0708AAWHEmmasr.cfm Malatya Haber Miseners are harvesting in Texas
Home News Livestock Crops Markets Hay, Range & Pasture Home & Family Classifieds Resources This Week's Journal
Agro-Culture Liquid Fertilizer



Farm Survey


AgriMartin
Journal Getaways

Advertisement
Reader Comment:
by Greater Franklin County

"Thanks for picking up the story about our Buy One Product Local campaign --- we're"....Read the story...
Join other discussions.

Miseners are harvesting in Texas


Pasture fills the foreground in this expansive photograph.

Thursday, July 4

The only way to describe my past week in one word is crazy! We have been cutting wheat in Texas, fixing the truck and hosting company.

First off, a simple “thank you” to all those who have died serving, who have served and who are currently serving our country. I was looking through some older pictures and found a special one that makes me think of my Dad. His patriotism spilled over in requiring Misener Family Harvesters to fly the American flag on every machine. He led with such grace and understanding. I have so much respect for him. He served in Vietnam and was fortunate enough to survive. He never really talked about it much, but from what he did share, I cannot imagine what he experienced.

On June 26, my nephew Leslie and I left home early in the morning and headed down the road in the combine. We had a four-hour drive ahead of us, and a full day’s worth of wheat to cut when we got to our destination. Canadian, Texas, is the closest town to where we cut, but still nowhere near civilization. The roads kept getting smaller and smaller the farther west we got. I started out on a highway with shoulders as big as the lanes themselves, then went on to a regular highway, a smaller highway with no lines, a gravel road, and finally the bumpiest road seen for miles around. The landscape is so beautiful seeing as far as you can possible see. Driving along, you start to wonder where the wheat might be! It is pure pasture country with rugged hills, rocks and gullies. I should have taken a clue when I crossed over 11 cattle guards.

Friday, July 5

On June 27, cutting was underway in Texas! The moisture is great, test weight is good, the bushels are fair (considering the drought and freezes) and the weather is OK, but I am wishing it was cooler. One hundred and four degrees is not what I consider fun to work outside in. At least there is no humidity, which makes it bearable. Dan, August and I are taking turns driving the combine. Since there is not a whole lot of wheat to cut this year, it is a privilege to get to cut. The air conditioning is not a bad perk either! We cut around 80 acres, and moved to three different fields. Not bad for one combine. The days are longer now because we have a one-and-a-half hour drive to and from the field. My sister Katie and her family came to visit. We love having them around and they love riding in the combine. There are always a lot of questions being asked, but I wouldn’t have it any other way!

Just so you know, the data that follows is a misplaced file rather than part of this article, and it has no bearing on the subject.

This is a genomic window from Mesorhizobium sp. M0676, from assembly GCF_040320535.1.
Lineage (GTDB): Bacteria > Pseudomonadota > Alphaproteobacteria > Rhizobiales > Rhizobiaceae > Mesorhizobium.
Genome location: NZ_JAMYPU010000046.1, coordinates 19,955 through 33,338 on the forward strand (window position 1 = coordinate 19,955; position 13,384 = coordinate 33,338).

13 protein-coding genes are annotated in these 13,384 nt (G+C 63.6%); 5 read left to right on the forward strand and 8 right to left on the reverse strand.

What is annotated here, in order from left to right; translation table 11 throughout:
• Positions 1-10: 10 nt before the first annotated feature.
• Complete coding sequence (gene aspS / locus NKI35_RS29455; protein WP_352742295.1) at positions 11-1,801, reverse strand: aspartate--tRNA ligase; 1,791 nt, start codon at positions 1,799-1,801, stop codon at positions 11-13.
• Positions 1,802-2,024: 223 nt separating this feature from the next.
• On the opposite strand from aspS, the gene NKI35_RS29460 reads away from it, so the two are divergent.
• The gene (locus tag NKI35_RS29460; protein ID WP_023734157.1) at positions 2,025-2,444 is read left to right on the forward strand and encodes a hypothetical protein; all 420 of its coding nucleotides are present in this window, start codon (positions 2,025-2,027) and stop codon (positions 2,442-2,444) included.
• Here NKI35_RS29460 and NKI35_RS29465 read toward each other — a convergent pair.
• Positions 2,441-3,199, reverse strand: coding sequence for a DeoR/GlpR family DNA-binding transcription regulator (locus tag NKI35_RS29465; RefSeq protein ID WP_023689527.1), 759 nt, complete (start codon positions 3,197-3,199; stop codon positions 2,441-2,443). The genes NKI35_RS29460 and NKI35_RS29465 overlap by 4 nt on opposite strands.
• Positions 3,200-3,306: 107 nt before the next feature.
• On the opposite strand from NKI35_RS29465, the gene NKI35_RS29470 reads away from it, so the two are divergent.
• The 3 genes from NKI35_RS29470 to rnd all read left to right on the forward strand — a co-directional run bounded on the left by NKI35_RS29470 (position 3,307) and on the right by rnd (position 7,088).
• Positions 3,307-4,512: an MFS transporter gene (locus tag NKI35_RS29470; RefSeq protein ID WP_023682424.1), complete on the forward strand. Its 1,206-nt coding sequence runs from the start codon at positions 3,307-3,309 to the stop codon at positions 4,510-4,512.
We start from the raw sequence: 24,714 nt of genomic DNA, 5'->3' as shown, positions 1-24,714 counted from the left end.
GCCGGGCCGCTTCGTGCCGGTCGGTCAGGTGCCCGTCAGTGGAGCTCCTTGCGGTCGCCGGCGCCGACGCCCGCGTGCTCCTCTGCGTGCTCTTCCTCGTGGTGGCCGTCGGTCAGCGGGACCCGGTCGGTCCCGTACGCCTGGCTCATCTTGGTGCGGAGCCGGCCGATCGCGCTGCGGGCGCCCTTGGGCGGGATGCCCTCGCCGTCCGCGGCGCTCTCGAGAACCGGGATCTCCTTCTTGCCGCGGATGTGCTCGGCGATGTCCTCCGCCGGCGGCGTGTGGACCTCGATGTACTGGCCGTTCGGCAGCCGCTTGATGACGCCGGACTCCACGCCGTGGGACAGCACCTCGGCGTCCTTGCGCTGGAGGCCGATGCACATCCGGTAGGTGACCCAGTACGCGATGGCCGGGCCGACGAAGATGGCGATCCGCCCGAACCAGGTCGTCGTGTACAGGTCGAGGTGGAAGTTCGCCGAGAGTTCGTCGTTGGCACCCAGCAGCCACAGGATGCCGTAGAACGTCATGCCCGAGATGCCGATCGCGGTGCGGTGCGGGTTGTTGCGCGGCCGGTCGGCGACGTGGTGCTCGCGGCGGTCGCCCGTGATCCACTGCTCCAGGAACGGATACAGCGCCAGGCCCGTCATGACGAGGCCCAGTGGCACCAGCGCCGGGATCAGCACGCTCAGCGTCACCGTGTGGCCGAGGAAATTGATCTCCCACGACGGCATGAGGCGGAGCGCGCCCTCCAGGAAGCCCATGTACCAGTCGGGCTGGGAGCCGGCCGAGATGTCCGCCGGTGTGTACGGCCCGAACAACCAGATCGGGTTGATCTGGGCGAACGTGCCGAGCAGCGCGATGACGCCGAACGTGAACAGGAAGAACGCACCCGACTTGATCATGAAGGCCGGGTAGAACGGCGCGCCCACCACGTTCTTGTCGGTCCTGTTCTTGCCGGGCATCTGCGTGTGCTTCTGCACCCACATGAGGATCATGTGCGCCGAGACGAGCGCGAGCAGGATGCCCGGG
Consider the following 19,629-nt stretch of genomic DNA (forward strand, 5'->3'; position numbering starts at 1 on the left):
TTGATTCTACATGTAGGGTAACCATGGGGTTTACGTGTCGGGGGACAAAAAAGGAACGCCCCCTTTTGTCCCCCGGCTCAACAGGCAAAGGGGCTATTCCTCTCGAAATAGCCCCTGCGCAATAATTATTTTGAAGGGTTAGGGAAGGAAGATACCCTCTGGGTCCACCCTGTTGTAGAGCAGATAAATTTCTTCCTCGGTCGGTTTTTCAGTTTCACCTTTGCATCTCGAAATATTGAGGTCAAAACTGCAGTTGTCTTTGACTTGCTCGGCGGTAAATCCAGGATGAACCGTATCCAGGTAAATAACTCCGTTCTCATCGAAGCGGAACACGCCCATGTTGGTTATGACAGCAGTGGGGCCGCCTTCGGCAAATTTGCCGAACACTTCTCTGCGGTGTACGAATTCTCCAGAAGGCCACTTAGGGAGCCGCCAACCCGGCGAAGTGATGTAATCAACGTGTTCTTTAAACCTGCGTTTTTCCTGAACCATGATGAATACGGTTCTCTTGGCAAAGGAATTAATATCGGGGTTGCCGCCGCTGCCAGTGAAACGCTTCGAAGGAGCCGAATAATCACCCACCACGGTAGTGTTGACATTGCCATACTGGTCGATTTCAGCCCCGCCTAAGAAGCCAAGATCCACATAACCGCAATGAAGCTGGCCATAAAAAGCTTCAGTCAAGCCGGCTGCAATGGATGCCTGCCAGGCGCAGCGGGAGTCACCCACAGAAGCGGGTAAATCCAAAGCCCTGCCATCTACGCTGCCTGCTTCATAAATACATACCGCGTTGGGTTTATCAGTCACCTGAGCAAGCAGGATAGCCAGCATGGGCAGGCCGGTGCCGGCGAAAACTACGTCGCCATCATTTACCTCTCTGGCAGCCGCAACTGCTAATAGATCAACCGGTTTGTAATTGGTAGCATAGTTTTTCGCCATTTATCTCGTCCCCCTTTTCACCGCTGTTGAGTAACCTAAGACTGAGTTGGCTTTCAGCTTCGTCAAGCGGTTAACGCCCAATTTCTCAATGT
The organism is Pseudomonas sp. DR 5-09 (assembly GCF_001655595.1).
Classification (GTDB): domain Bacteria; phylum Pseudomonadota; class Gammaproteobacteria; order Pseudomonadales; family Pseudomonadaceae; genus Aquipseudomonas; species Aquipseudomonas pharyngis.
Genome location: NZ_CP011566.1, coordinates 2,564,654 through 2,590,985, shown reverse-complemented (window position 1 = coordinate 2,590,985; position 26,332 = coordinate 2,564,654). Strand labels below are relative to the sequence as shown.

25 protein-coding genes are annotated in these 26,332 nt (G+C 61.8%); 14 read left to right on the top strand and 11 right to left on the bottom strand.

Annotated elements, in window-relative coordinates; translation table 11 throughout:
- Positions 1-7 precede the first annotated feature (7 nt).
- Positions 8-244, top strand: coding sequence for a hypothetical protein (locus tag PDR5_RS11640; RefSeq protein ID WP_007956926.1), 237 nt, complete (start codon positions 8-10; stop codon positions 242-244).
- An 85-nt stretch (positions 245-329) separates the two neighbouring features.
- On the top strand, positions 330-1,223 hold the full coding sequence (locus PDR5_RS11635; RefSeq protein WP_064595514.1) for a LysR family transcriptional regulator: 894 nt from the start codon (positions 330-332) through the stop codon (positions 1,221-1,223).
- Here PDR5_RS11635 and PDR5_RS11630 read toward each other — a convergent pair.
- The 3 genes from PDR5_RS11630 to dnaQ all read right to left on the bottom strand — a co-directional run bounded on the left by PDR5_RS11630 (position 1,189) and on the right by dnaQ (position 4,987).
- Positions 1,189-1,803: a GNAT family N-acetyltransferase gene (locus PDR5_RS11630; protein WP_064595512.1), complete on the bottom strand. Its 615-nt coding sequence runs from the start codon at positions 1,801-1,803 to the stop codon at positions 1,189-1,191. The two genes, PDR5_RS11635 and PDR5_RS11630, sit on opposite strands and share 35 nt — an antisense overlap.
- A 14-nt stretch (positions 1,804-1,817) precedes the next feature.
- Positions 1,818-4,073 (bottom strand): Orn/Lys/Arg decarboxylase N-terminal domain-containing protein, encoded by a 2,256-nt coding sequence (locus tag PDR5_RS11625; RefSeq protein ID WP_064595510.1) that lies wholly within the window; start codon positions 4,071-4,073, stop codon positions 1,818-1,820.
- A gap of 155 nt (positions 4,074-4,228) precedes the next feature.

Saturday, July 6

On June 28, it was off to work again! Today was exciting because Conrad Weaver from Conjo Studios is coming out to film us. We are a part of a documentary in progress called “The Great American Wheat Harvest.” I am excited to see the final result when it makes its debut in March 2014. The Z Crew is also part of the documentary.

Sunday, July 7

We’re still cutting! That statement may be three words long, but it is great to be able to say. It was our fourth and final day of cutting and things went fairly smooth. We had one minor breakdown, but were back cutting in no time. We finished the field that night making harvest in Texas come to a close. The wheat averaged around 13 bushels an acre, 10 percent moisture, and 56-pound test weight. August and I decided to take a walk while we waited for our turn in the combine.

Emma Misener can be reached at emma@allaboardharvest.com.

Date: 7/15/2013



Google
 
Web hpj.com

Copyright 1995-2014.  High Plains Publishers, Inc.  All rights reserved.  Any republishing of these pages, including electronic reproduction of the editorial archives or classified advertising, is strictly prohibited. If you have questions or comments you can reach us at
High Plains Journal 1500 E. Wyatt Earp Blvd., P.O. Box 760, Dodge City, KS 67801 or call 1-800-452-7171. Email: webmaster@hpj.com

 

Archives Search







Inside Futures

Editorial Archives

Browse Archives